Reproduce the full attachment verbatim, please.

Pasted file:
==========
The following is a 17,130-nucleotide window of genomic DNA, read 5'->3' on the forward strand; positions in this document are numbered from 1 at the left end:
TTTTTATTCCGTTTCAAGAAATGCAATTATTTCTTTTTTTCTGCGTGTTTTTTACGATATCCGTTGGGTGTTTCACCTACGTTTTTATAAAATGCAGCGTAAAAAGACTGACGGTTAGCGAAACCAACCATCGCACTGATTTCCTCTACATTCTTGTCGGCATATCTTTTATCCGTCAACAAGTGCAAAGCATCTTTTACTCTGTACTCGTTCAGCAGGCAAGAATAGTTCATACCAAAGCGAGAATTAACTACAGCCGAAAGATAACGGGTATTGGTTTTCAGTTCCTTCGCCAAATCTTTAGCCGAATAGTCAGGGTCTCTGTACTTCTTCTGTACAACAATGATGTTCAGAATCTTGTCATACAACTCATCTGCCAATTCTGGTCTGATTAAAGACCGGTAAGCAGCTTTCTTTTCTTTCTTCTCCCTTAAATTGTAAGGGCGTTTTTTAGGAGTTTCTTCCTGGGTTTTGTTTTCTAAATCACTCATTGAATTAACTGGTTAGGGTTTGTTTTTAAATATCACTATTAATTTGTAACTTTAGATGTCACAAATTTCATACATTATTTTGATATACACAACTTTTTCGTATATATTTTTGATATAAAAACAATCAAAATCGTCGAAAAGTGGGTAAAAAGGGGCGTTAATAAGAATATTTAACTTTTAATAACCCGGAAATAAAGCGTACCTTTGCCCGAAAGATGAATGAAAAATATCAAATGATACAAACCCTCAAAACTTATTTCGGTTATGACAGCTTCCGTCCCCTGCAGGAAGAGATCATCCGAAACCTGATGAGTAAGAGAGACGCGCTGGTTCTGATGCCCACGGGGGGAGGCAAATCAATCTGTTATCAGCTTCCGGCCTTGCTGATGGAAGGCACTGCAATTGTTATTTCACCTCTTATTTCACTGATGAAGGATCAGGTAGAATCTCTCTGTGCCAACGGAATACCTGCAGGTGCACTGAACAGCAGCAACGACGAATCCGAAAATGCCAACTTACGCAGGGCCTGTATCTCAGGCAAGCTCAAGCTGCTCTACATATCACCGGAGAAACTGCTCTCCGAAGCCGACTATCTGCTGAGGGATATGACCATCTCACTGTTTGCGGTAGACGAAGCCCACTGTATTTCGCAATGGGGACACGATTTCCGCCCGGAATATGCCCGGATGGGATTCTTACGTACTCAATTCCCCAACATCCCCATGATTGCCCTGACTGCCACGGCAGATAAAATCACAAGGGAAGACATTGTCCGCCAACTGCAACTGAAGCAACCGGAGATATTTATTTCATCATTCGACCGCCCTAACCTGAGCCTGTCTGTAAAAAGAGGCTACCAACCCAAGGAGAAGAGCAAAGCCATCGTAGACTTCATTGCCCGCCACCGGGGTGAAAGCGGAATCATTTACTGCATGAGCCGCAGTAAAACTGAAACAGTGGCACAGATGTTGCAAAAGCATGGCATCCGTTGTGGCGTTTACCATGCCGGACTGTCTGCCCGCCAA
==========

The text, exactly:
The following is a 17,130-nucleotide window of genomic DNA, read 5'->3' on the forward strand; positions in this document are numbered from 1 at the left end:
TTTTTATTCCGTTTCAAGAAATGCAATTATTTCTTTTTTTCTGCGTGTTTTTTACGATATCCGTTGGGTGTTTCACCTACGTTTTTATAAAATGCAGCGTAAAAAGACTGACGGTTAGCGAAACCAACCATCGCACTGATTTCCTCTACATTCTTGTCGGCATATCTTTTATCCGTCAACAAGTGCAAAGCATCTTTTACTCTGTACTCGTTCAGCAGGCAAGAATAGTTCATACCAAAGCGAGAATTAACTACAGCCGAAAGATAACGGGTATTGGTTTTCAGTTCCTTCGCCAAATCTTTAGCCGAATAGTCAGGGTCTCTGTACTTCTTCTGTACAACAATGATGTTCAGAATCTTGTCATACAACTCATCTGCCAATTCTGGTCTGATTAAAGACCGGTAAGCAGCTTTCTTTTCTTTCTTCTCCCTTAAATTGTAAGGGCGTTTTTTAGGAGTTTCTTCCTGGGTTTTGTTTTCTAAATCACTCATTGAATTAACTGGTTAGGGTTTGTTTTTAAATATCACTATTAATTTGTAACTTTAGATGTCACAAATTTCATACATTATTTTGATATACACAACTTTTTCGTATATATTTTTGATATAAAAACAATCAAAATCGTCGAAAAGTGGGTAAAAAGGGGCGTTAATAAGAATATTTAACTTTTAATAACCCGGAAATAAAGCGTACCTTTGCCCGAAAGATGAATGAAAAATATCAAATGATACAAACCCTCAAAACTTATTTCGGTTATGACAGCTTCCGTCCCCTGCAGGAAGAGATCATCCGAAACCTGATGAGTAAGAGAGACGCGCTGGTTCTGATGCCCACGGGGGGAGGCAAATCAATCTGTTATCAGCTTCCGGCCTTGCTGATGGAAGGCACTGCAATTGTTATTTCACCTCTTATTTCACTGATGAAGGATCAGGTAGAATCTCTCTGTGCCAACGGAATACCTGCAGGTGCACTGAACAGCAGCAACGACGAATCCGAAAATGCCAACTTACGCAGGGCCTGTATCTCAGGCAAGCTCAAGCTGCTCTACATATCACCGGAGAAACTGCTCTCCGAAGCCGACTATCTGCTGAGGGATATGACCATCTCACTGTTTGCGGTAGACGAAGCCCACTGTATTTCGCAATGGGGACACGATTTCCGCCCGGAATATGCCCGGATGGGATTCTTACGTACTCAATTCCCCAACATCCCCATGATTGCCCTGACTGCCACGGCAGATAAAATCACAAGGGAAGACATTGTCCGCCAACTGCAACTGAAGCAACCGGAGATATTTATTTCATCATTCGACCGCCCTAACCTGAGCCTGTCTGTAAAAAGAGGCTACCAACCCAAGGAGAAGAGCAAAGCCATCGTAGACTTCATTGCCCGCCACCGGGGTGAAAGCGGAATCATTTACTGCATGAGCCGCAGTAAAACTGAAACAGTGGCACAGATGTTGCAAAAGCATGGCATCCGTTGTGGCGTTTACCATGCCGGACTGTCTGCCCGCCAA